Core N-glycan structures are critical for the pathogenicity of Cryptococcus neoformans by modulating host cell death
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- Core N-glycan structures are critical for the pathogenicity of Cryptococcus neoformans by modulating host cell death
- E J Thak; S B Lee; S Xu-Vanpala; D J Lee; S Y Chung; Y S Bahn; Doo-Byoung Oh; M L Shinohara; H A Kang
- Bibliographic Citation
- Mbio, vol. 11, no. 3, pp. e00711-e00711
- Publication Year
- Cryptococcus neoformans is a human-pathogenic fungal pathogen that causes life-threatening meningoencephalitis in immunocompromised individuals. To investigate the roles of N-glycan core structure in cryptococcal pathogenicity, we constructed mutant strains of C. neoformans with defects in the assembly of lipid-linked N-glycans in the luminal side of the endoplasmic reticulum (ER). Deletion of ALG3 (alg3Δ), which encodes dolichyl-phosphate-mannose (Dol-P-Man)-dependent ？-1,3-mannosyltransferase, resulted in the production of truncated neutral N-glycans carrying five mannose residues as a major species. Despite moderate or nondetect-able defects in virulence-associated phenotypes in vitro, the alg3Δ mutant was aviru-lent in a mouse model of systemic cryptococcosis. Notably, the mutant did not show defects in early stages of host cell interaction during infection, including attachment to lung epithelial cells, opsonic/nonopsonic phagocytosis, and manipulation of phagosome acidification. However, the ability to drive macrophage cell death was greatly decreased in this mutant, without loss of cell wall remodeling capacity. Fur-thermore, deletion of ALG9 and ALG12, encoding Dol-P-Man-dependent ？-1,2-mannosyltransferases and ？-1,6-mannosyltransferases, generating truncated core N-glycans with six and seven mannose residues, respectively, also displayed remark-ably reduced macrophage cell death and in vivo virulence. However, secretion levels of interleukin-1ß (IL-1ß) were not reduced in the bone marrow-derived dendritic cells obtained from Asc-and Gsdmd-deficient mice infected with the alg3Δ mutant strain, excluding the possibility that pyroptosis is a main host cell death pathway dependent on intact core N-glycans. Our results demonstrated N-glycan structures as a critical feature in modulating death of host cells, which is exploited by as a strategy for host cell escape for dissemination of C. neoformans. IMPORTANCE We previously reported that the outer mannose chains of N-glycans are dispensable for the virulence of C. neoformans, which is in stark contrast to findings for the other human-pathogenic yeast, Candida albicans. Here, we present evi-dence that an intact core N-glycan structure is required for C. neoformans pathoge-nicity by systematically analyzing alg3？, alg9？, and alg12？ strains that have defects in lipid-linked N-glycan assembly and in in vivo virulence. The alg null mutants pro-ducing truncated core N-glycans were defective in inducing host cell death after phagocytosis, which is triggered as a mechanism of pulmonary escape and dissemination of C. neoformans, thus becoming inactive in causing fatal infection. The results clearly demonstrated the critical features of the N-glycan structure in mediating the interaction with host cells during fungal infection. The delineation of the roles of protein glycosylation in fungal pathogenesis not only provides insight into the glycan-based fungal infection mechanism but also will aid in the development of novel antifungal agents.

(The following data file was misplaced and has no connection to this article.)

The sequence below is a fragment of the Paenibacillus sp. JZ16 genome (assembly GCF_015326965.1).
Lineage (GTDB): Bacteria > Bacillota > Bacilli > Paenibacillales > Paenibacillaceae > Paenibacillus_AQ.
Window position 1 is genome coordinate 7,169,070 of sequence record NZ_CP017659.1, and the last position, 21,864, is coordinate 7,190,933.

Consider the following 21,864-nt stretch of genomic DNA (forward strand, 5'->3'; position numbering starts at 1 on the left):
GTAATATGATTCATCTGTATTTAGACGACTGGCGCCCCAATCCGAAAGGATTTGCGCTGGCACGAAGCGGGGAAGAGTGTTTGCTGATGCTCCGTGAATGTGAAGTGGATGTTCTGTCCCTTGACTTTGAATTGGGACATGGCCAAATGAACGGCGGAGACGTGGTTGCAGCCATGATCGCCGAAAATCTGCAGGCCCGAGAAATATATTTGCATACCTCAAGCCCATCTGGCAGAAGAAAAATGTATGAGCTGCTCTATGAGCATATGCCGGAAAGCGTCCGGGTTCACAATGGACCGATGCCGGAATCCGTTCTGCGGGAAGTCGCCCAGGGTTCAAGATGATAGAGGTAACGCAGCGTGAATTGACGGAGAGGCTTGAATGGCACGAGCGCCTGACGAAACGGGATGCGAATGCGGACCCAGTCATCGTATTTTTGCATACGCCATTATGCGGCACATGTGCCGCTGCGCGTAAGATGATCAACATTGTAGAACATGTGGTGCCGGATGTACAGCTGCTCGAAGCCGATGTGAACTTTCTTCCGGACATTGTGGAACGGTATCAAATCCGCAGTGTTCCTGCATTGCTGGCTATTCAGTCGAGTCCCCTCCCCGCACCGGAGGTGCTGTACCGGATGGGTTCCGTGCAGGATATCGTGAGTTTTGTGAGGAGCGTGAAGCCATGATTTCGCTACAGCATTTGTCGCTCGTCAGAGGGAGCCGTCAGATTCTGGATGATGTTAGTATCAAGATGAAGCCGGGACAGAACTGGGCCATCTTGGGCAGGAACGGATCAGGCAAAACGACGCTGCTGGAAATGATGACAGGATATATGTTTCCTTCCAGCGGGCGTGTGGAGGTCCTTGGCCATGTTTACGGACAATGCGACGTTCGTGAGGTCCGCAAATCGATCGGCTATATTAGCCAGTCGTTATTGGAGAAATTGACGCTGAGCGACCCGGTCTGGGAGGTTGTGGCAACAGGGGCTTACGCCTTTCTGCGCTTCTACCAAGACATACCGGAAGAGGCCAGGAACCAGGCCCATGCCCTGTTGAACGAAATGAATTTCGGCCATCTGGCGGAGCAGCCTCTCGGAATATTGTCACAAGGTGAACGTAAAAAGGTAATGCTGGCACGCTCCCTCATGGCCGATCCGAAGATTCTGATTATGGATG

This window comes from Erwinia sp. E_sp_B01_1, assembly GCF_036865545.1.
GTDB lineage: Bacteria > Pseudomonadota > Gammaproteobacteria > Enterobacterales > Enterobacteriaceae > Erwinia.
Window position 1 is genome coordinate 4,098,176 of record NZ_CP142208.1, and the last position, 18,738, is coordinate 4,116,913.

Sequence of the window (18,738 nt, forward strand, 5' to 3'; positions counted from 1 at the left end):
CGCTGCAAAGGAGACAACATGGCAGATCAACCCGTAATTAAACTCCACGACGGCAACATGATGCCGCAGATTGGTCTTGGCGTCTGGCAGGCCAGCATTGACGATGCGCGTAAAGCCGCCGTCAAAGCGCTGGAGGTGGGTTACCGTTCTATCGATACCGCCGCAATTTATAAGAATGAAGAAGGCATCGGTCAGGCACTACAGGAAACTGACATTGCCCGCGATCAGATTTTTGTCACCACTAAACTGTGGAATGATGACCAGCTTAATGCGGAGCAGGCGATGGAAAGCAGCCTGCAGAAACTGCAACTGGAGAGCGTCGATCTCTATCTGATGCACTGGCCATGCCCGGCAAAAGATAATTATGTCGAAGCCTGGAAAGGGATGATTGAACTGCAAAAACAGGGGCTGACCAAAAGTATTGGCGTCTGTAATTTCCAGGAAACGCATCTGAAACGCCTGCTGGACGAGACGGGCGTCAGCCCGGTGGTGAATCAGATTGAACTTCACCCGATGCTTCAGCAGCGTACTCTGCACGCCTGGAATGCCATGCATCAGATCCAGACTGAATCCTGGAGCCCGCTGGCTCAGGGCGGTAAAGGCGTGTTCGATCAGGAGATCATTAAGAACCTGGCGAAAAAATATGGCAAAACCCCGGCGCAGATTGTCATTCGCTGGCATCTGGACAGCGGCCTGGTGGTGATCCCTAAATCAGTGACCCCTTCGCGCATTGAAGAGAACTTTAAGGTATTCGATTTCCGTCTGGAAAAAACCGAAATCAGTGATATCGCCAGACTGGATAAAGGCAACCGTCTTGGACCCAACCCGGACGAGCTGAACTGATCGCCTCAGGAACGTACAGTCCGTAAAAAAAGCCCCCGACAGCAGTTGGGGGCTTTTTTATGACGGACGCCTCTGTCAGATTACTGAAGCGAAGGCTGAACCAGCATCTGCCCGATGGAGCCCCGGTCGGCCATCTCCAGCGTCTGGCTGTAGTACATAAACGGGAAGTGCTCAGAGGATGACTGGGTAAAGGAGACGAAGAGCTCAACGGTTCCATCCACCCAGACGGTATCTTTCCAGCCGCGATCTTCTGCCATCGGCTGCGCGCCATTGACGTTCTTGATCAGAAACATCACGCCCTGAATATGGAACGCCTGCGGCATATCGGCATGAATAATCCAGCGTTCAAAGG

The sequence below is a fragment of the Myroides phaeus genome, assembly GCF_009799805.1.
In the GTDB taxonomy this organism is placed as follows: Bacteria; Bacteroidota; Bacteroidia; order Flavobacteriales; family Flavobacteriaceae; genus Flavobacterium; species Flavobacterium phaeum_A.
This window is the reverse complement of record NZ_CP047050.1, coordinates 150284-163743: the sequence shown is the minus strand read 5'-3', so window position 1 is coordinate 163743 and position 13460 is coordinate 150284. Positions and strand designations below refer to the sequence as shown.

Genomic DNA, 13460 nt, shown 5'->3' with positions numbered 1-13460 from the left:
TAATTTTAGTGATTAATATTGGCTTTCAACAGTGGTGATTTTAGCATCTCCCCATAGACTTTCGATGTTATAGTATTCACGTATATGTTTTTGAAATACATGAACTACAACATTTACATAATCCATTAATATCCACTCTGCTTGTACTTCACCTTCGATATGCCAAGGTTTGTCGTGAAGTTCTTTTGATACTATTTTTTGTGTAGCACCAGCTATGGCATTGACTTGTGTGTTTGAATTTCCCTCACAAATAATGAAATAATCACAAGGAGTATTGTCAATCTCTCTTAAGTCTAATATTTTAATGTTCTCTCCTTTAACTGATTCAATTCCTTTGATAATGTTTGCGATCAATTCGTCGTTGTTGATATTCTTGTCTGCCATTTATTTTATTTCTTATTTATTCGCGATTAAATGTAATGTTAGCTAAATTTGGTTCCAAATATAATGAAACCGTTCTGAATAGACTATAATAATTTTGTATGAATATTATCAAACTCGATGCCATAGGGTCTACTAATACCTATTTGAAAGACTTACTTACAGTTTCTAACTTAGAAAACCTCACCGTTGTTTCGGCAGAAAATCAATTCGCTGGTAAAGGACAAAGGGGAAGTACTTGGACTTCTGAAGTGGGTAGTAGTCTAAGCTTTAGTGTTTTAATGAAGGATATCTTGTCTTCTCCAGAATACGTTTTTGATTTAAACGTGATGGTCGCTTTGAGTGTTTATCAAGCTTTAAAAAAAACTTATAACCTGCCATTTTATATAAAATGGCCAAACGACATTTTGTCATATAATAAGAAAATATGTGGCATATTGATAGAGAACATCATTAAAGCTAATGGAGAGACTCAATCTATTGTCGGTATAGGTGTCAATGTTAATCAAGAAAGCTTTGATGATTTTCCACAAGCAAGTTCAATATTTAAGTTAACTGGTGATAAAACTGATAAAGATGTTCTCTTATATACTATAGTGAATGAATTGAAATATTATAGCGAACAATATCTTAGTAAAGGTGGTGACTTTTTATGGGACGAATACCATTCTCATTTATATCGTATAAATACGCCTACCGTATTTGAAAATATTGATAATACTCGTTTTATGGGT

- ALGCryptococcus neoformansFungal pathogenesisN-linked protein glycosylation
- Amer Soc Microb
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- Aging Convergence Research Center > 1. Journal Articles
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